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ERIC Number: EJ769243
Record Type: Journal
Publication Date: 2005-Apr
Pages: 13
Abstractor: ERIC
Reference Count: 36
ISSN: ISSN-1071-4413
Canadian University, Inc., and the Role of Canadian Criticism
Milz, Sabine
Review of Education, Pedagogy & Cultural Studies, v27 n2 p127-139 Apr 2005
In this article, the author seeks to address the present function of Canadian criticism by undertaking a meditation on the contemporary Canadian university and stating his own position as a critic of Canadian literature in this institutional framework. The author asks: What are the connections between neoliberalism and cultural nationalism in Canadian political and academic discourse?; and What does it mean to teach and study a "national literature" in a university environment that sees education and scholarship primarily as economic commodities and commodifiers? The author contends that it does not suffice today to reclaim the university as a public sphere of responsible leadership. It is insufficient to argue, as Heather MacIvor (1997) does in "Castles on the Cortex," that as academic intellectuals "we have deliberately . . .abandoned our responsibility to lead and shape public debate. We speak in tongues, deliberately making ourselves incomprehensible to anyone without a Ph.D.---or, indeed, to anyone with a Ph.D. from another discipline. We have squandered our social mission" Not only is MacIvor's assumption that the gulf between the Canadian university and society once was much narrower doubtful and nostalgic-sounding, it also falls short of recognizing that people need to scrutinize the very notion of the modern academic subject's "social mission" in a state structure of elite-representative democracy. People need to radically reconfigure this very understanding of elite-representative social agency and leadership as an issue of equal access to and participation in particular sites of power. The author argues that the key task of contemporary Canadian critics is not to create a greater public presence for human sciences researchers and scholars, but to recover a sense of "the public" from decades of commercialization, privatization, and de-democratization. This paper suggests that a fundamental level of contemporary political struggle is the struggle over thelegitimacy of concepts such as "liberal education," "the public," and "the democratic nation-state." Critical theory can and does function as an important tool in this struggle, as it does in the struggle over the role of the scholar vis-a-vis broader public issues that arise under the current logics and structures of global power. (Contains 11 notes.)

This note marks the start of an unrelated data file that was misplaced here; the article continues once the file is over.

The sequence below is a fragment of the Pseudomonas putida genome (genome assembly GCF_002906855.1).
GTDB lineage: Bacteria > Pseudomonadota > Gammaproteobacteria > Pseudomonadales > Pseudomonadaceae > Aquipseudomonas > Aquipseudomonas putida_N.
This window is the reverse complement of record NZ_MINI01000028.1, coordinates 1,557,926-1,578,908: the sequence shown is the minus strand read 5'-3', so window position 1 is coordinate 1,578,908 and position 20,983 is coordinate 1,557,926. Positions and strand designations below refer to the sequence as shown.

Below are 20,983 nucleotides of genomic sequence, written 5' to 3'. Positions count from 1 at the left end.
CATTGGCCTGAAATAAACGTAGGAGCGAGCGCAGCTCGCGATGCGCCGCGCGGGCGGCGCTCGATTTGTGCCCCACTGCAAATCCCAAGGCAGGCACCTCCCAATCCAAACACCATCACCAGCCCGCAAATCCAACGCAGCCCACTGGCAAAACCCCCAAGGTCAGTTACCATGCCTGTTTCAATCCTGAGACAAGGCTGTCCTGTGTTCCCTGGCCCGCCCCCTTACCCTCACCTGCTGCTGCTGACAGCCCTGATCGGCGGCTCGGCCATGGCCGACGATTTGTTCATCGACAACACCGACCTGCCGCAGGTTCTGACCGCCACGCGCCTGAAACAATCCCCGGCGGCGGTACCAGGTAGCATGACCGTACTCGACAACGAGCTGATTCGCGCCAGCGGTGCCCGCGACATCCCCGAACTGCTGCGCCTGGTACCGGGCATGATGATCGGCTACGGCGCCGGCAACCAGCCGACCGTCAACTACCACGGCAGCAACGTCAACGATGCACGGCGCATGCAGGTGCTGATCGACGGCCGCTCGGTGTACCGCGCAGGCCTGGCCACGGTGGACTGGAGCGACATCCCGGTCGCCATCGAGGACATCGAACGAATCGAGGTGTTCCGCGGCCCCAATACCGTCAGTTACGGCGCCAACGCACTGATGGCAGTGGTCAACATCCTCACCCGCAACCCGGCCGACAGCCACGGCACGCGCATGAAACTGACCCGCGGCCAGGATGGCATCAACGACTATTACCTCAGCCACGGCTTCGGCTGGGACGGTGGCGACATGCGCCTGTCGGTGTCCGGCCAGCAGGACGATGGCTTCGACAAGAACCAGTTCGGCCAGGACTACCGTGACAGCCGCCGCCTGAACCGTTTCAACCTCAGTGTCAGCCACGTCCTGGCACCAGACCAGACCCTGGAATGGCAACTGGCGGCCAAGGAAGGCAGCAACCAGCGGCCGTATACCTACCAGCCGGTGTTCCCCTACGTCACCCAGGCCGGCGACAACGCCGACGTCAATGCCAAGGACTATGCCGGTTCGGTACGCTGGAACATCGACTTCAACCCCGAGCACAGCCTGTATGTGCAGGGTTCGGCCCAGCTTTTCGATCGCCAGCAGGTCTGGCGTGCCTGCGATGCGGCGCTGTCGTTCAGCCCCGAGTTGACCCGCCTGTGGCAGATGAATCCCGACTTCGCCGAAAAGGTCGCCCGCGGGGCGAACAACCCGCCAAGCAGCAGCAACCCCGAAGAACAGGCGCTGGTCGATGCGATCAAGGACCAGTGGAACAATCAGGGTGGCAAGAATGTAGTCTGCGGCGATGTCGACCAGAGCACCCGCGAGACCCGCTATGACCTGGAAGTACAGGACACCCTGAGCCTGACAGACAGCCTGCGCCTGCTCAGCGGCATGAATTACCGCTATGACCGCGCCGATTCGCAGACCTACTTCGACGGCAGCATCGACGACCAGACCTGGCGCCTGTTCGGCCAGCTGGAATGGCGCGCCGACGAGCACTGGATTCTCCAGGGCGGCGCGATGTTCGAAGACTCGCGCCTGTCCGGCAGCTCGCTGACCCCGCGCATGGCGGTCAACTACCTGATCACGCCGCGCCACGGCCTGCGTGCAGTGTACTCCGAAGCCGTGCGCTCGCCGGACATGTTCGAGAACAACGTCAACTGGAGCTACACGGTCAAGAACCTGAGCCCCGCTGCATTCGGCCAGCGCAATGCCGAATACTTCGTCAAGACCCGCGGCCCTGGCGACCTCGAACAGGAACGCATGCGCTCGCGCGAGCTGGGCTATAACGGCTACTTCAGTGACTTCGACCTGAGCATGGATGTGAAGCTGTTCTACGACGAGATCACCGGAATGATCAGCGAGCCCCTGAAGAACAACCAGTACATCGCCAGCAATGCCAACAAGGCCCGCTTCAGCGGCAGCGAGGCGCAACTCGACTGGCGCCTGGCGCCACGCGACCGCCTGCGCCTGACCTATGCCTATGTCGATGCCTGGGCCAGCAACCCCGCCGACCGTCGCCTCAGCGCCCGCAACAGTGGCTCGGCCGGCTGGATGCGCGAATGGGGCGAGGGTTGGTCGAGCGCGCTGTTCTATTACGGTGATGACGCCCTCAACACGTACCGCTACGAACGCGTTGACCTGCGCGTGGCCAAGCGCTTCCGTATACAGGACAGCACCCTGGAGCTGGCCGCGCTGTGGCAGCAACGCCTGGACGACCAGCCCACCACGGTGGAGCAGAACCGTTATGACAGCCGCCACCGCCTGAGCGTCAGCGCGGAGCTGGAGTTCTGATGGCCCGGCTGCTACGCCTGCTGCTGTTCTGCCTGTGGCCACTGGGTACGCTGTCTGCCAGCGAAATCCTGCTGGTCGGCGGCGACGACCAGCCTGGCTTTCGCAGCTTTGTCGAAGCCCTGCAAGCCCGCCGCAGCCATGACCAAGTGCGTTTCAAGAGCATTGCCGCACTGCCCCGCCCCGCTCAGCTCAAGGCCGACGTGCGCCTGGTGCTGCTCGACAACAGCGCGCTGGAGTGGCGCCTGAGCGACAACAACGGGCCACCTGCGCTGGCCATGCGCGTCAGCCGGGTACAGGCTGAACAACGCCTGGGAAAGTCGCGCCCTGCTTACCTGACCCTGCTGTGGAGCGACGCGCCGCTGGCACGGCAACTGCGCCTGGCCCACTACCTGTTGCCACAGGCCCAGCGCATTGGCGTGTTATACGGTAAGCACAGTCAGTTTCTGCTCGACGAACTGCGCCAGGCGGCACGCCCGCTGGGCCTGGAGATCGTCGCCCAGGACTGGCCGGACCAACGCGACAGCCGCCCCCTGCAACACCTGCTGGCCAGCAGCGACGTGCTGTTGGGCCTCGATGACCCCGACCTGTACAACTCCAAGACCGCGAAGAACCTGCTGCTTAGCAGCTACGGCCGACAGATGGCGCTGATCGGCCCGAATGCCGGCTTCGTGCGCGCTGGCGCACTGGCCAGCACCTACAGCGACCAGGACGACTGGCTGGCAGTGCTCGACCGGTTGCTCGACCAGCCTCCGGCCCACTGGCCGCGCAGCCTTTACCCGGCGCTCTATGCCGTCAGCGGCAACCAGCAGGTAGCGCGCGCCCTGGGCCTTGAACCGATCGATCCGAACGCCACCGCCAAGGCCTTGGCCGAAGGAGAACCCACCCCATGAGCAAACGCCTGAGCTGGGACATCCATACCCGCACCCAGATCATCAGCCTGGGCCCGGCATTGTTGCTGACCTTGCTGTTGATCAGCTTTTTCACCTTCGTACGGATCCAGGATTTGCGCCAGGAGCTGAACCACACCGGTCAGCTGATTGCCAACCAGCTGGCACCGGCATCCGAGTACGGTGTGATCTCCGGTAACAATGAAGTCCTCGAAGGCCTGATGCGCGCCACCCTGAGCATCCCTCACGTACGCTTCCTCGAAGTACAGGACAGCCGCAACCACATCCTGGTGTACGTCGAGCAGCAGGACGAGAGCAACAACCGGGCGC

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Publication Type: Journal Articles; Opinion Papers
Education Level: Higher Education
Audience: N/A
Language: English
Sponsor: N/A
Authoring Institution: N/A
Identifiers - Location: Canada
Identifiers - Laws, Policies, & Programs: Equal Access